Unformatted text preview: ue-to-weight 10% (plastic bottles) - 20% (glass bottles) for every 300 km
10% Little trade between EC countries (exception: imports
into Belgium are high)
Entry in French market is difficult as mature market,
established brand names, lot of advertising would be
HOWEVER: little trade is no good indication; right
question is whether imports would occur after price
54 Single Firm dominance Nestlé owns Vittel and Hépar
Perrier owns Perrier, Contrex, Volvic, St. Yorre, Thonon,
and Vichy, as well as several local spring water brands
BSN (competitor) owns Evian and Badoit
Three firms hold 82.3% of market in terms of value and
76% in volume.
Estimates at firm level: BSN 25%, Nestlé 20-25%, Volvic
7% and other Perrier brands 20-25%
Merger would result in single firm holding 45-55%,
largest rival 25%.
largest That would be enough to start analysis of single firm dominance IF merged firm would sell Volvic to competitor, BSN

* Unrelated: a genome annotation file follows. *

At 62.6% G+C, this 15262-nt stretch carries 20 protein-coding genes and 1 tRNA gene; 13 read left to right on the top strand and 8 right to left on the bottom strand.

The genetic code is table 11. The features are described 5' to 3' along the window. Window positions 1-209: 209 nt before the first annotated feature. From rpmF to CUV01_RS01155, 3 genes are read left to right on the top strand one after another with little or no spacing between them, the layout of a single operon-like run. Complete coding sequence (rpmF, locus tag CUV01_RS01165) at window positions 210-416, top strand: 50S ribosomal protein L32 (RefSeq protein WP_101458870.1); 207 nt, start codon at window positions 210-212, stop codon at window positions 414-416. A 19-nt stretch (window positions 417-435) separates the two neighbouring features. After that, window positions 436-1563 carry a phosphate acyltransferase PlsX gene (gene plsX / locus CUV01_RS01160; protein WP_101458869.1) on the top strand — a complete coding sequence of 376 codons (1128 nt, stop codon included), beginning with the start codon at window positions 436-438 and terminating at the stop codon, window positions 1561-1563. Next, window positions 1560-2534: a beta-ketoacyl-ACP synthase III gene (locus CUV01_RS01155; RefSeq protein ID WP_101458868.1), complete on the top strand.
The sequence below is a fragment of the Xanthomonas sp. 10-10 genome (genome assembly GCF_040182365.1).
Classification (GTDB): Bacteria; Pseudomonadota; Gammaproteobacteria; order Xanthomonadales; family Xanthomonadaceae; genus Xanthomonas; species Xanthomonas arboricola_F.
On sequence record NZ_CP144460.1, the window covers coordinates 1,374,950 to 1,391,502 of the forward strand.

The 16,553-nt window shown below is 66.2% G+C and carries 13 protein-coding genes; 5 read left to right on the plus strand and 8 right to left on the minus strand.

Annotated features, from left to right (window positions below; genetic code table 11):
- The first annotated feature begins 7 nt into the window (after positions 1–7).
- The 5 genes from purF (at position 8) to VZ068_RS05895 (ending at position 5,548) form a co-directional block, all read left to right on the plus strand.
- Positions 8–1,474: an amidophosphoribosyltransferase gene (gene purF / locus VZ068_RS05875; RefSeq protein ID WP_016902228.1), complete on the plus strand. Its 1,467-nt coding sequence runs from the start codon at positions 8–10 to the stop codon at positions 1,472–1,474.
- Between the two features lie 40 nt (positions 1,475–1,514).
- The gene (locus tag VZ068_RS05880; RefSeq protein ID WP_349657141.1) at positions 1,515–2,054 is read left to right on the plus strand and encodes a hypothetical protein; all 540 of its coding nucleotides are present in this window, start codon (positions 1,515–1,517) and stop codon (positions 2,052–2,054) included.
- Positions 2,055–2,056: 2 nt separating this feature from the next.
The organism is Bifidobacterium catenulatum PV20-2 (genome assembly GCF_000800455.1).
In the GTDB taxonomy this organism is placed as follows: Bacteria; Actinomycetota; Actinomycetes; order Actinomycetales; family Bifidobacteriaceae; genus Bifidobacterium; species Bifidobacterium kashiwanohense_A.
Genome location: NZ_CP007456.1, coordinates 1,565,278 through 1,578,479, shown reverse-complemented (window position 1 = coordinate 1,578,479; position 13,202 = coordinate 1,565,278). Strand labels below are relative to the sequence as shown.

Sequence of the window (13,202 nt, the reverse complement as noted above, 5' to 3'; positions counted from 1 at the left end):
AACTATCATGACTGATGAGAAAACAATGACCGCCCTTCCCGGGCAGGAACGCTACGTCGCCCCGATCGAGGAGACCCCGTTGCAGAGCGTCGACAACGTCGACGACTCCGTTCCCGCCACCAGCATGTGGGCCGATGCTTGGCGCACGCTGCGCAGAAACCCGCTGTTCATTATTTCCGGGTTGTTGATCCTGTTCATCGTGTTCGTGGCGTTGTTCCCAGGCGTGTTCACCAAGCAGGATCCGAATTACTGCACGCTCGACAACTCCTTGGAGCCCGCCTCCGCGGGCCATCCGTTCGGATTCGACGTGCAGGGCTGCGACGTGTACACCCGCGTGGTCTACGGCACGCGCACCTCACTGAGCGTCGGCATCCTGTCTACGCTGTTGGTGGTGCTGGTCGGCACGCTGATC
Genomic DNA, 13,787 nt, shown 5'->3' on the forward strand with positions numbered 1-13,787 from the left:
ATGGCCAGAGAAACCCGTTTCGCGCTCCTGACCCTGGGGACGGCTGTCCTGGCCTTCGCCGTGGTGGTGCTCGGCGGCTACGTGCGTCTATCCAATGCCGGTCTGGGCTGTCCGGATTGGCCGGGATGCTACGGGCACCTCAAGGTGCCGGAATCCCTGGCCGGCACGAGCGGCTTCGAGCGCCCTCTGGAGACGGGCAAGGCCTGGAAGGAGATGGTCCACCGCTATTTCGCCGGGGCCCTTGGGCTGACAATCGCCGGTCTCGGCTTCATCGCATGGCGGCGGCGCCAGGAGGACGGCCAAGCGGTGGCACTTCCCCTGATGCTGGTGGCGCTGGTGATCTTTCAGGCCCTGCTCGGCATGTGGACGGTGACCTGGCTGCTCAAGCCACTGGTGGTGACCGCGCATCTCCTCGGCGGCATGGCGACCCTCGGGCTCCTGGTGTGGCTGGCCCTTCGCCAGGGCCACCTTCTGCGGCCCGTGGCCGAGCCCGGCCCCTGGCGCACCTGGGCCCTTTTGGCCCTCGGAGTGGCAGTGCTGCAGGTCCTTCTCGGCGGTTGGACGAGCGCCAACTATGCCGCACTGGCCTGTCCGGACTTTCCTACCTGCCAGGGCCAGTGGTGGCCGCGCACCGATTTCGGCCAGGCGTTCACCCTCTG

would have 30% of market.
Volvic also had largest capacities in the industry single firm dominance argument much weaker: Nestlé/Perrier
could not behave independently from BSN.
55 Single Firm dominance Would merger be likely to raise prices? Market
3 is highly concentrated producers have more than 80% of market. Neven
Neven et al. (1993) estimate the lower bound
of HHI after merger at 2660, and change in
HHI of 1000.
Compare to US merger guidelines: very high values!!!
56 Single Firm dominance Supply No substitution or potential entry? important or actual competitors Is it true today still? Coca Cola‘s Dasani? local
local producers fragmented; none of these has
financial power to start large advertising campaign
Note: Even if market size increases, one should expect
persistence of high concentration due to high sunk cost.
persistence Entry barriers large due to regulation It
It was assumed that entry with purified tap water can never
57 Single Fi...
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- Spring '13
- Economics, HHI